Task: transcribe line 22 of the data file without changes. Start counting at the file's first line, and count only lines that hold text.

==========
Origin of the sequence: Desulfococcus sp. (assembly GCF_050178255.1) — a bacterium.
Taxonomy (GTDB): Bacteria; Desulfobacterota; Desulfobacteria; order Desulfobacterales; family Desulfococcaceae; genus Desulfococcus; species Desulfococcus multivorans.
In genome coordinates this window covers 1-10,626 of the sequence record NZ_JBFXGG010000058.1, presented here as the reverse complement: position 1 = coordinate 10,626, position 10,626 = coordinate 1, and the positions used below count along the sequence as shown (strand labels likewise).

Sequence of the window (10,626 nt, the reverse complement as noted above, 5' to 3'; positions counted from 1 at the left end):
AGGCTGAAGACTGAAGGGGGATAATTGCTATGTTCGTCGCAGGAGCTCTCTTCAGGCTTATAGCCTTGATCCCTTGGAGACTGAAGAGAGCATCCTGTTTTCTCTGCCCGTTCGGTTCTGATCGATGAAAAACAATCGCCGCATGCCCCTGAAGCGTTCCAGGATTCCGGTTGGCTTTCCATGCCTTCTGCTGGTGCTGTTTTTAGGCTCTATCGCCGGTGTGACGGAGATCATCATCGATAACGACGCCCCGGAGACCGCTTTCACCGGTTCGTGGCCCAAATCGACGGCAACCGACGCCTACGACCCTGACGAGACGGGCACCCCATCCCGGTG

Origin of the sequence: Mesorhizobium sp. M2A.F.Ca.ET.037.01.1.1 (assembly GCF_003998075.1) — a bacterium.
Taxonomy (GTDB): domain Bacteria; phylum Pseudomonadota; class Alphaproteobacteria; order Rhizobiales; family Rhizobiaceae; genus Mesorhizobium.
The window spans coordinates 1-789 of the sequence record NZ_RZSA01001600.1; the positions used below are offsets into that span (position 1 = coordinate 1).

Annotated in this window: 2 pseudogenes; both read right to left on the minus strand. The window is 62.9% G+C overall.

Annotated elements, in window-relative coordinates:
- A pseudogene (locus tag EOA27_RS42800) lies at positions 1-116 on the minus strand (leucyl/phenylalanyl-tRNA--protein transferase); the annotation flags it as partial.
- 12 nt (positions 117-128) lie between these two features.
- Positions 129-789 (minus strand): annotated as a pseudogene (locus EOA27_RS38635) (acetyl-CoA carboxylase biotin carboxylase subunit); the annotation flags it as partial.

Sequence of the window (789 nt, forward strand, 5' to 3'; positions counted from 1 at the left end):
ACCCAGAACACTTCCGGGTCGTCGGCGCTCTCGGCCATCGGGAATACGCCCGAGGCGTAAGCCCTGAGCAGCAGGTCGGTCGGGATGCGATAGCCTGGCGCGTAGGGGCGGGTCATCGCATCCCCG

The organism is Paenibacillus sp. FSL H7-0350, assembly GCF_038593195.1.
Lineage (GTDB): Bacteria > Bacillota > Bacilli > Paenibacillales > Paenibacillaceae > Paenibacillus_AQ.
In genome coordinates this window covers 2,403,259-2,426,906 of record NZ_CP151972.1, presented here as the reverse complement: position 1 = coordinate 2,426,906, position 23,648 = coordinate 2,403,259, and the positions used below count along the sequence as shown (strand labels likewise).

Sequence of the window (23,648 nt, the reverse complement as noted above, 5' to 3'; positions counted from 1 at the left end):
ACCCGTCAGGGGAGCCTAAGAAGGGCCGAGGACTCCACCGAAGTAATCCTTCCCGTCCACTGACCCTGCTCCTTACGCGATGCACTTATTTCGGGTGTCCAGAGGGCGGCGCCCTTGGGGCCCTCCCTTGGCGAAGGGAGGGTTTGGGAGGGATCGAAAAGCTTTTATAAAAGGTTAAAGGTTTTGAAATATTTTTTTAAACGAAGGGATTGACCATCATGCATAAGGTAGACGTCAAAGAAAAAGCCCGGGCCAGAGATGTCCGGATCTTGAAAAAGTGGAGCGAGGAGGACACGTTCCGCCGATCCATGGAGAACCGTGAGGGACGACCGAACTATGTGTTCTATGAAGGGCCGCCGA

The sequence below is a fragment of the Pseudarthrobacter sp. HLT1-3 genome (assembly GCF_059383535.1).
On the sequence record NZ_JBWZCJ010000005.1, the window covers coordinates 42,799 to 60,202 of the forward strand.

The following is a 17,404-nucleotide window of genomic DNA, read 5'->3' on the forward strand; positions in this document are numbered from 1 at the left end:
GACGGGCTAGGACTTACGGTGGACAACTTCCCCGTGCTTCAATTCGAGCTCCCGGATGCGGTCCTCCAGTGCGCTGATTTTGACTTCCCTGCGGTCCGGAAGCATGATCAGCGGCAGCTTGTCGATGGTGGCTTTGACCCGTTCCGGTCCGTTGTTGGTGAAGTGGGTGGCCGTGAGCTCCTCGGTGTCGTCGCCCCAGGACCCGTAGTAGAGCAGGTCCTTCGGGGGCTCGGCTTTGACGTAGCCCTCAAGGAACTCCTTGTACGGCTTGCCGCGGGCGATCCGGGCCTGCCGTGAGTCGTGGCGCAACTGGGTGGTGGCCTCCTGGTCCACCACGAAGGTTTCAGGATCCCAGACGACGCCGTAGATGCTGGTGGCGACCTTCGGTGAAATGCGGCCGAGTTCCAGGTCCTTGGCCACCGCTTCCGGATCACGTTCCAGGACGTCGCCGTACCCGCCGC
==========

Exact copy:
On the sequence record NZ_JBWZCJ010000005.1, the window covers coordinates 42,799 to 60,202 of the forward strand.